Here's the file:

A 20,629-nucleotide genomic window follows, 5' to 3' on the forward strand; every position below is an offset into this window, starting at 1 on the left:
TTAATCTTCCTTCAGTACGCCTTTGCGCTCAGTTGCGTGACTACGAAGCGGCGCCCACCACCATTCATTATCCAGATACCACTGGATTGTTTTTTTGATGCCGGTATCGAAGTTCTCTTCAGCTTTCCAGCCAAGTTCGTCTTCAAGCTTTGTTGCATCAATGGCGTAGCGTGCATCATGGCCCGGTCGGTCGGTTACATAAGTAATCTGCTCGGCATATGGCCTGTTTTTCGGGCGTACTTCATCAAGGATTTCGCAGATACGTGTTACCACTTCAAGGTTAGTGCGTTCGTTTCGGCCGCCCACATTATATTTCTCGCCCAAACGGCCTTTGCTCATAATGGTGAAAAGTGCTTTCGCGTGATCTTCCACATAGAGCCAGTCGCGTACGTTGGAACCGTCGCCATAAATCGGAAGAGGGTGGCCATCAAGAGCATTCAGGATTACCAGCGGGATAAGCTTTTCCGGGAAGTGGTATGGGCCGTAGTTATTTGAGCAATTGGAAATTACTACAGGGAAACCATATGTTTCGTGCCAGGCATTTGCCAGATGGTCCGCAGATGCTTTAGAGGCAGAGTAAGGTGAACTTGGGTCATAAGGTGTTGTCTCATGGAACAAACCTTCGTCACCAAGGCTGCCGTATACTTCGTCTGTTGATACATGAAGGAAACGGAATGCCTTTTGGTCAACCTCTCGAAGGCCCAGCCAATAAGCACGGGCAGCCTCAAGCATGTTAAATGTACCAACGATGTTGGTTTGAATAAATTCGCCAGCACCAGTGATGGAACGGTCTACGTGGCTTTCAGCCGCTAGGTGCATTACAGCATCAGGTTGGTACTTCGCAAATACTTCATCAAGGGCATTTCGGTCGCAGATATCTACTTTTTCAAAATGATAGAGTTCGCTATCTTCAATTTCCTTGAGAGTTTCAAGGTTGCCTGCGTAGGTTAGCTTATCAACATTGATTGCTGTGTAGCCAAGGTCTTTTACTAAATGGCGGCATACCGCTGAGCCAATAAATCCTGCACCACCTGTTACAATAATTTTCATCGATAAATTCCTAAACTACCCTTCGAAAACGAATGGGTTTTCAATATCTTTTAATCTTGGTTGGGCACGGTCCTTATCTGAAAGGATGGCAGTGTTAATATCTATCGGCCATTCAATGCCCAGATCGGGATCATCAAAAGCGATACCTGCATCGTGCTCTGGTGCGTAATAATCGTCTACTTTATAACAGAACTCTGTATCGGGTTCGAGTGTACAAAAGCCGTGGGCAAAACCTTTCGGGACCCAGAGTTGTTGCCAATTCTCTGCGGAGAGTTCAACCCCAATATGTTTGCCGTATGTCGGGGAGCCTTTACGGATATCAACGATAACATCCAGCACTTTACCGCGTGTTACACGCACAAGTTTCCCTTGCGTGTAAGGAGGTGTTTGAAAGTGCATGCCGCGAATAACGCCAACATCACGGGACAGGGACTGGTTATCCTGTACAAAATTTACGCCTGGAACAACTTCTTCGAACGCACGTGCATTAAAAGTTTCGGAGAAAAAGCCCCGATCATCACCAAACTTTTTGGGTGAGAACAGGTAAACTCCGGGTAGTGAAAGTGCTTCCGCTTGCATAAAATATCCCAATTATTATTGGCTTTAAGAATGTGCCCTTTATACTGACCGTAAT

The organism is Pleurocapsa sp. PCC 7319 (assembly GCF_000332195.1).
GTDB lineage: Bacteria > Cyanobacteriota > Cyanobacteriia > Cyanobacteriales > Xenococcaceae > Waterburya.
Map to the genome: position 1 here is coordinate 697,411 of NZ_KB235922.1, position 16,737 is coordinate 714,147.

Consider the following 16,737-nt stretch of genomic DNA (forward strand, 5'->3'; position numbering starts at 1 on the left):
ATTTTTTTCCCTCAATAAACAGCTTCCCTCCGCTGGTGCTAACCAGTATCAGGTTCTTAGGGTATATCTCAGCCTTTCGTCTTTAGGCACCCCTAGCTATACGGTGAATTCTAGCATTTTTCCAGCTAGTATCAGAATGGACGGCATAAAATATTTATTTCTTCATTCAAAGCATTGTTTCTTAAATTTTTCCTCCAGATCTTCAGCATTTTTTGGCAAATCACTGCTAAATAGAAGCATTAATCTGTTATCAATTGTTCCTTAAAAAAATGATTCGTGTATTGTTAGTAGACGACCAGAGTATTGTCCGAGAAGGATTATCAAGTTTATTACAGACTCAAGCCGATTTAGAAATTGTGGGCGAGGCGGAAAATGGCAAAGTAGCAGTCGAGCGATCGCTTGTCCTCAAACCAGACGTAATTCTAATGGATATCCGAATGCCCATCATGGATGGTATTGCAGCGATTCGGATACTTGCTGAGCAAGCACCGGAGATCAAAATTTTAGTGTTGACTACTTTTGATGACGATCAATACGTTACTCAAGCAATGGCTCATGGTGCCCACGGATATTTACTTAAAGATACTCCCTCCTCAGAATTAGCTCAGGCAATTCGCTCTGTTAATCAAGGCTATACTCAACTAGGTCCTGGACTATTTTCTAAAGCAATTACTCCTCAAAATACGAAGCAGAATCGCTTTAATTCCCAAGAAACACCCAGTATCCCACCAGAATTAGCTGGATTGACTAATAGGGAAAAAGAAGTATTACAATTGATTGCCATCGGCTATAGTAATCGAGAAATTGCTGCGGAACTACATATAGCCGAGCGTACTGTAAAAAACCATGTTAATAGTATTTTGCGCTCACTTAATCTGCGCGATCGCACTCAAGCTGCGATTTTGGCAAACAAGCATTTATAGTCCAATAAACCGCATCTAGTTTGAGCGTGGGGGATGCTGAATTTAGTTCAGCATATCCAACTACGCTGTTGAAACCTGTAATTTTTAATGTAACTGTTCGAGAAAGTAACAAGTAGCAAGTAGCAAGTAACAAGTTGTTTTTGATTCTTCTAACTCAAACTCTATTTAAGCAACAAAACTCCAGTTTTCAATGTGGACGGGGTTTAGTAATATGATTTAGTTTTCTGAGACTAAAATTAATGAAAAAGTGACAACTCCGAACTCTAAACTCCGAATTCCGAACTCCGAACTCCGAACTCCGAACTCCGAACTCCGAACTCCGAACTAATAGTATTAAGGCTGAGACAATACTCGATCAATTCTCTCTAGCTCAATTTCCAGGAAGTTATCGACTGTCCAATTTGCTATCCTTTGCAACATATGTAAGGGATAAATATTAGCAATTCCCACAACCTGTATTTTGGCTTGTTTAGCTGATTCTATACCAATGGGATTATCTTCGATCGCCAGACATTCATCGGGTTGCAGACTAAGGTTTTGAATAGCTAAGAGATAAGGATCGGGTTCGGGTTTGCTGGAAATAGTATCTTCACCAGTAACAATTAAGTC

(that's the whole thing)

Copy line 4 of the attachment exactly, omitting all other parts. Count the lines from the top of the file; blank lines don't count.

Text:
GTDB lineage: Bacteria > Cyanobacteriota > Cyanobacteriia > Cyanobacteriales > Xenococcaceae > Waterburya.